Also known as
- New Zealand Wars N/N AWMM
- 2/8273 AWMM
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Arthur Morrow was born in County Longford, Ireland on 11 November 1842. He was educated privately and at the Military Academy, Dublin, for the Royal Marine Artillery. He arrived in Auckland on 9 June 1861 and joined the Survey Department. Signed on Military Establishment 16 May 1863 in No. 1 Royal Company Volunteers. He saw active service in the Maori Wars with the 12th, 18th, 43rd, 65th, and 70th Regiments. He also served with Mulocks Flying Column. Awarded New Zealand War Medal, V.D. (Long and Merit Service) and Officers Long Service Medal.
Morrow won District Champion Belt for rifle shooting 4 times, also medal for best shot in Auckland Province. He served on District Staff for 20 years and commanded the escort to the Prince of Wales (later George V) at Rotorua in 1901. Among his many suggestions were presenting a battleship to the British Government, ways of improving security at dockyards, smoke camouflage, and a new throwing bomb which later became the 'Mills Bomb'. (Morrow, Arthur. Papers, 1861 - 1942. Auckland War Memorial Museum Library. MS-1323.)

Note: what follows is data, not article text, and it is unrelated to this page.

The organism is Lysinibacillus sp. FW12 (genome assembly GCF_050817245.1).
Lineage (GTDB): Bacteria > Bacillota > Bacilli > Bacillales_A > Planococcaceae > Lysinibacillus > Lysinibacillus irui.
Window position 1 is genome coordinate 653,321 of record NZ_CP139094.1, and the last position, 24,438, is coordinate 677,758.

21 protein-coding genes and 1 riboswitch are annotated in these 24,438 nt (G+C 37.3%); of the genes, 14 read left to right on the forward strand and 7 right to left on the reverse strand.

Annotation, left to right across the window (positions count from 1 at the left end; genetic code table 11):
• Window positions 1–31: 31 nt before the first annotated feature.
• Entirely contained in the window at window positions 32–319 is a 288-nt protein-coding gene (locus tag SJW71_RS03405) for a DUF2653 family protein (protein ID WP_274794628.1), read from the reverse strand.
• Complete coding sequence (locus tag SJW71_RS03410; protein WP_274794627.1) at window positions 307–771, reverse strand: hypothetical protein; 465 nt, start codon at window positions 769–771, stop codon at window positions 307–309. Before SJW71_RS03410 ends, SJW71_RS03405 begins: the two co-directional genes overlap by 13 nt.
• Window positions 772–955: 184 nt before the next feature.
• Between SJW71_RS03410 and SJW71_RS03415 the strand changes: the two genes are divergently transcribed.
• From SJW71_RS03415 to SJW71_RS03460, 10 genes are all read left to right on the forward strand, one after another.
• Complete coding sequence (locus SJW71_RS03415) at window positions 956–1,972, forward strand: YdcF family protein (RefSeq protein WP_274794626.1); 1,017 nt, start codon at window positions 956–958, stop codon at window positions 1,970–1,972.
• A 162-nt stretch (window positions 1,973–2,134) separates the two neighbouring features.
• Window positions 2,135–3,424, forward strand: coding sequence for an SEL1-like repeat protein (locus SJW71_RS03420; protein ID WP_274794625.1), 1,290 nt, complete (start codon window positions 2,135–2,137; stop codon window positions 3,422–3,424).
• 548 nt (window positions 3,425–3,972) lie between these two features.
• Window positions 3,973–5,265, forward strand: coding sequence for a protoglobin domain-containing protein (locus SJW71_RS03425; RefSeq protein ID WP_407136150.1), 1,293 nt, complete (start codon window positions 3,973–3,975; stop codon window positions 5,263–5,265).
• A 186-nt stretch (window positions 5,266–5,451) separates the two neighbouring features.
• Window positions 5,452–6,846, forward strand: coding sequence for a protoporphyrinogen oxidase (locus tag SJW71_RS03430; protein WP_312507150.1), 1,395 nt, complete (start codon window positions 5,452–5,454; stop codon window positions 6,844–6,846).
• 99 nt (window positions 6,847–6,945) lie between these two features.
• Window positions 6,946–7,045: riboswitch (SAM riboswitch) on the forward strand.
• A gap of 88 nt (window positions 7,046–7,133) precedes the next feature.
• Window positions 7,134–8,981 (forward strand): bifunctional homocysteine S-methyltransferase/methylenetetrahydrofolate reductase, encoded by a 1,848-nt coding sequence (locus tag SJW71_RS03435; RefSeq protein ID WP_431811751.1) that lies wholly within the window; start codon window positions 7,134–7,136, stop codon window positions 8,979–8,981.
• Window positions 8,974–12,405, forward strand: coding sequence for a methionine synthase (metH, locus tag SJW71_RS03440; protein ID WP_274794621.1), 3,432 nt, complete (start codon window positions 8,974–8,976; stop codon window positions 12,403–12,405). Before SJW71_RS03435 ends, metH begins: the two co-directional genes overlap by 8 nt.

Morrow Street in Newmarket was named after Colonel Arthur Morrow. He was also responsible for naming Almorah Road, Epsom, after a hill station in India; Gilgit Road, Mt Eden, after a city and river in Kashmir. AWMM
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Colonel Arthur Morrow, a veteran of the Maori wars, who was in his ninety-fifth year, died at his residence in Epsom yesterday, an Auckland Press Association message states. When the expedition of the Auckland Rifle Volunteers went to Wairoa South in 1863, Colonel Morrow was an ensign. Afterward he had a distinguished military career. He was born in County Longford, Ireland, and was the fifth son of Mr. Hugh Morrow, formerly of the British Ordnance Department. He arrived in Auckland in 1861 (The Dominion, 31 August 1937). AWMM
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